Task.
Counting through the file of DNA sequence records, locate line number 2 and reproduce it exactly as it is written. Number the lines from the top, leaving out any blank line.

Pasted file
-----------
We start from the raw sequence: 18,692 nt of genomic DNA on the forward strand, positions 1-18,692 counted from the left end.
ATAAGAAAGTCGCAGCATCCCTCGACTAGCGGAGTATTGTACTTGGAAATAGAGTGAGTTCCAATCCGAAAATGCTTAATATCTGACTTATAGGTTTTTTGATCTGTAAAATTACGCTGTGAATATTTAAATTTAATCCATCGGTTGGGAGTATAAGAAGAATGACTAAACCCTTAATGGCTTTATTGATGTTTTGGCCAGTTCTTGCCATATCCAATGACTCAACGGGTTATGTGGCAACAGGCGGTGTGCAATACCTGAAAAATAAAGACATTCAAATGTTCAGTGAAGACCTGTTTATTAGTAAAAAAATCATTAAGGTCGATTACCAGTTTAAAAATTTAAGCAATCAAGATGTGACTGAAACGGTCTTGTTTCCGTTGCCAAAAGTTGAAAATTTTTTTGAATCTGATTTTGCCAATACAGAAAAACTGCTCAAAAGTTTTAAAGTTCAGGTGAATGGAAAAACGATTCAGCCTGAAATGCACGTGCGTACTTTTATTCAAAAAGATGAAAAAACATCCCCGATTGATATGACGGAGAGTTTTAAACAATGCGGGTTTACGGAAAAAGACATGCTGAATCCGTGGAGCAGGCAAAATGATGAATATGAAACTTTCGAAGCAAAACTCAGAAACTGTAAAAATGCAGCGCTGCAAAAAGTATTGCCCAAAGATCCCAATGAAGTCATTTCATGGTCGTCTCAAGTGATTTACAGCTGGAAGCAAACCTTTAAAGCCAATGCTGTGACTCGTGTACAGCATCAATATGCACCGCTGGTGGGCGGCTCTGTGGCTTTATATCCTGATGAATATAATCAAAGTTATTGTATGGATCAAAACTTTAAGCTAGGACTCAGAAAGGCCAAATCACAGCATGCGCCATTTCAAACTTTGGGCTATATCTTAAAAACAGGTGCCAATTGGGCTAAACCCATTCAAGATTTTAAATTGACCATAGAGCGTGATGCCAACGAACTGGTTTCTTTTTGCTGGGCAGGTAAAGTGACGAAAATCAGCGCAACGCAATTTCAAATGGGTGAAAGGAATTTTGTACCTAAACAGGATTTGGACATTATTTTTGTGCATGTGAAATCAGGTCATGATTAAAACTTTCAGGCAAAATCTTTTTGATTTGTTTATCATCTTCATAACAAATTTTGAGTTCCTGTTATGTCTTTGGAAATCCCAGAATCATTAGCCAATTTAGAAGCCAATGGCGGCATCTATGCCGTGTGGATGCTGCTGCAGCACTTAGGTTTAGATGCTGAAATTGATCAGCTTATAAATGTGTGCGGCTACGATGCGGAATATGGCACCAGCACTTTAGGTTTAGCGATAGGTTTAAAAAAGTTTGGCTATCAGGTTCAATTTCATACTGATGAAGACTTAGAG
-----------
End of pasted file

ATAAGAAAGTCGCAGCATCCCTCGACTAGCGGAGTATTGTACTTGGAAATAGAGTGAGTTCCAATCCGAAAATGCTTAATATCTGACTTATAGGTTTTTTGATCTGTAAAATTACGCTGTGAATATTTAAATTTAATCCATCGGTTGGGAGTATAAGAAGAATGACTAAACCCTTAATGGCTTTATTGATGTTTTGGCCAGTTCTTGCCATATCCAATGACTCAACGGGTTATGTGGCAACAGGCGGTGTGCAATACCTGAAAAATAAAGACATTCAAATGTTCAGTGAAGACCTGTTTATTAGTAAAAAAATCATTAAGGTCGATTACCAGTTTAAAAATTTAAGCAATCAAGATGTGACTGAAACGGTCTTGTTTCCGTTGCCAAAAGTTGAAAATTTTTTTGAATCTGATTTTGCCAATACAGAAAAACTGCTCAAAAGTTTTAAAGTTCAGGTGAATGGAAAAACGATTCAGCCTGAAATGCACGTGCGTACTTTTATTCAAAAAGATGAAAAAACATCCCCGATTGATATGACGGAGAGTTTTAAACAATGCGGGTTTACGGAAAAAGACATGCTGAATCCGTGGAGCAGGCAAAATGATGAATATGAAACTTTCGAAGCAAAACTCAGAAACTGTAAAAATGCAGCGCTGCAAAAAGTATTGCCCAAAGATCCCAATGAAGTCATTTCATGGTCGTCTCAAGTGATTTACAGCTGGAAGCAAACCTTTAAAGCCAATGCTGTGACTCGTGTACAGCATCAATATGCACCGCTGGTGGGCGGCTCTGTGGCTTTATATCCTGATGAATATAATCAAAGTTATTGTATGGATCAAAACTTTAAGCTAGGACTCAGAAAGGCCAAATCACAGCATGCGCCATTTCAAACTTTGGGCTATATCTTAAAAACAGGTGCCAATTGGGCTAAACCCATTCAAGATTTTAAATTGACCATAGAGCGTGATGCCAACGAACTGGTTTCTTTTTGCTGGGCAGGTAAAGTGACGAAAATCAGCGCAACGCAATTTCAAATGGGTGAAAGGAATTTTGTACCTAAACAGGATTTGGACATTATTTTTGTGCATGTGAAATCAGGTCATGATTAAAACTTTCAGGCAAAATCTTTTTGATTTGTTTATCATCTTCATAACAAATTTTGAGTTCCTGTTATGTCTTTGGAAATCCCAGAATCATTAGCCAATTTAGAAGCCAATGGCGGCATCTATGCCGTGTGGATGCTGCTGCAGCACTTAGGTTTAGATGCTGAAATTGATCAGCTTATAAATGTGTGCGGCTACGATGCGGAATATGGCACCAGCACTTTAGGTTTAGCGATAGGTTTAAAAAAGTTTGGCTATCAGGTTCAATTTCATACTGATGAAGACTTAGAG